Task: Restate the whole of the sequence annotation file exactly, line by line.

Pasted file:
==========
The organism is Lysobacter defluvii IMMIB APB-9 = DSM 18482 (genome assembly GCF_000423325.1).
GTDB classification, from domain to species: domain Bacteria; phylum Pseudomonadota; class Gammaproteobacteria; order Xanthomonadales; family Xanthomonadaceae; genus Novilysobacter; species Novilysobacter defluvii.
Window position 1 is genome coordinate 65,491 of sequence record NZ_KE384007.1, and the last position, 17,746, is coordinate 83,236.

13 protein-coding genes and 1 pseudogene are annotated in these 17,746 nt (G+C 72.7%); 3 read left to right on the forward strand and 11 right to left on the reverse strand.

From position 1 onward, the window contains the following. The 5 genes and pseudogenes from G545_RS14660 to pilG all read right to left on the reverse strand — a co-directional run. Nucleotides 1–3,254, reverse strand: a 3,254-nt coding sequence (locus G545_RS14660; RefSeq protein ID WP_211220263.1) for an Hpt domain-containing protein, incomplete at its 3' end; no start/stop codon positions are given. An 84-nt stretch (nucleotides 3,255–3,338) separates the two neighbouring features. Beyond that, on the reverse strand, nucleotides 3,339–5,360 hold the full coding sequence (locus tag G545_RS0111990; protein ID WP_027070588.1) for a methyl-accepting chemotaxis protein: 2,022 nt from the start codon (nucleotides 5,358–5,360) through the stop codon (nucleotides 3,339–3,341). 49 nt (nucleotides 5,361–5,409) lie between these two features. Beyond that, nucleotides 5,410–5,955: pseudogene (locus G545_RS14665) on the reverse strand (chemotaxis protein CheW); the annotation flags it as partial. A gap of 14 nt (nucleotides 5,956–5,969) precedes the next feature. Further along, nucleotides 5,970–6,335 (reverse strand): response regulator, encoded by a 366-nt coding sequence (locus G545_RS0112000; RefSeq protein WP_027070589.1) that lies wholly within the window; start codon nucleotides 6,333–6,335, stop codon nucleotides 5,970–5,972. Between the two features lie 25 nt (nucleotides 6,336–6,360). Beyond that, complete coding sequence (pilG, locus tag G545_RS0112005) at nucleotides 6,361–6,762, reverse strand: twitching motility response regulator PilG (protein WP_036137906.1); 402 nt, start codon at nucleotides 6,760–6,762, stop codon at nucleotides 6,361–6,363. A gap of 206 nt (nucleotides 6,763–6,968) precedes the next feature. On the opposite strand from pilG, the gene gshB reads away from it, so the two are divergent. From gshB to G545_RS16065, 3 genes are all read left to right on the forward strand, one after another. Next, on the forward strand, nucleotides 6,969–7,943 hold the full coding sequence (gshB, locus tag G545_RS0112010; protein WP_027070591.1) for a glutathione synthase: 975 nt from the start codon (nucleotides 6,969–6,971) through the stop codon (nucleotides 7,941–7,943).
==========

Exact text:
The organism is Lysobacter defluvii IMMIB APB-9 = DSM 18482 (genome assembly GCF_000423325.1).
GTDB classification, from domain to species: domain Bacteria; phylum Pseudomonadota; class Gammaproteobacteria; order Xanthomonadales; family Xanthomonadaceae; genus Novilysobacter; species Novilysobacter defluvii.
Window position 1 is genome coordinate 65,491 of sequence record NZ_KE384007.1, and the last position, 17,746, is coordinate 83,236.

13 protein-coding genes and 1 pseudogene are annotated in these 17,746 nt (G+C 72.7%); 3 read left to right on the forward strand and 11 right to left on the reverse strand.

From position 1 onward, the window contains the following. The 5 genes and pseudogenes from G545_RS14660 to pilG all read right to left on the reverse strand — a co-directional run. Nucleotides 1–3,254, reverse strand: a 3,254-nt coding sequence (locus G545_RS14660; RefSeq protein ID WP_211220263.1) for an Hpt domain-containing protein, incomplete at its 3' end; no start/stop codon positions are given. An 84-nt stretch (nucleotides 3,255–3,338) separates the two neighbouring features. Beyond that, on the reverse strand, nucleotides 3,339–5,360 hold the full coding sequence (locus tag G545_RS0111990; protein ID WP_027070588.1) for a methyl-accepting chemotaxis protein: 2,022 nt from the start codon (nucleotides 5,358–5,360) through the stop codon (nucleotides 3,339–3,341). 49 nt (nucleotides 5,361–5,409) lie between these two features. Beyond that, nucleotides 5,410–5,955: pseudogene (locus G545_RS14665) on the reverse strand (chemotaxis protein CheW); the annotation flags it as partial. A gap of 14 nt (nucleotides 5,956–5,969) precedes the next feature. Further along, nucleotides 5,970–6,335 (reverse strand): response regulator, encoded by a 366-nt coding sequence (locus G545_RS0112000; RefSeq protein WP_027070589.1) that lies wholly within the window; start codon nucleotides 6,333–6,335, stop codon nucleotides 5,970–5,972. Between the two features lie 25 nt (nucleotides 6,336–6,360). Beyond that, complete coding sequence (pilG, locus tag G545_RS0112005) at nucleotides 6,361–6,762, reverse strand: twitching motility response regulator PilG (protein WP_036137906.1); 402 nt, start codon at nucleotides 6,760–6,762, stop codon at nucleotides 6,361–6,363. A gap of 206 nt (nucleotides 6,763–6,968) precedes the next feature. On the opposite strand from pilG, the gene gshB reads away from it, so the two are divergent. From gshB to G545_RS16065, 3 genes are all read left to right on the forward strand, one after another. Next, on the forward strand, nucleotides 6,969–7,943 hold the full coding sequence (gshB, locus tag G545_RS0112010; protein WP_027070591.1) for a glutathione synthase: 975 nt from the start codon (nucleotides 6,969–6,971) through the stop codon (nucleotides 7,941–7,943).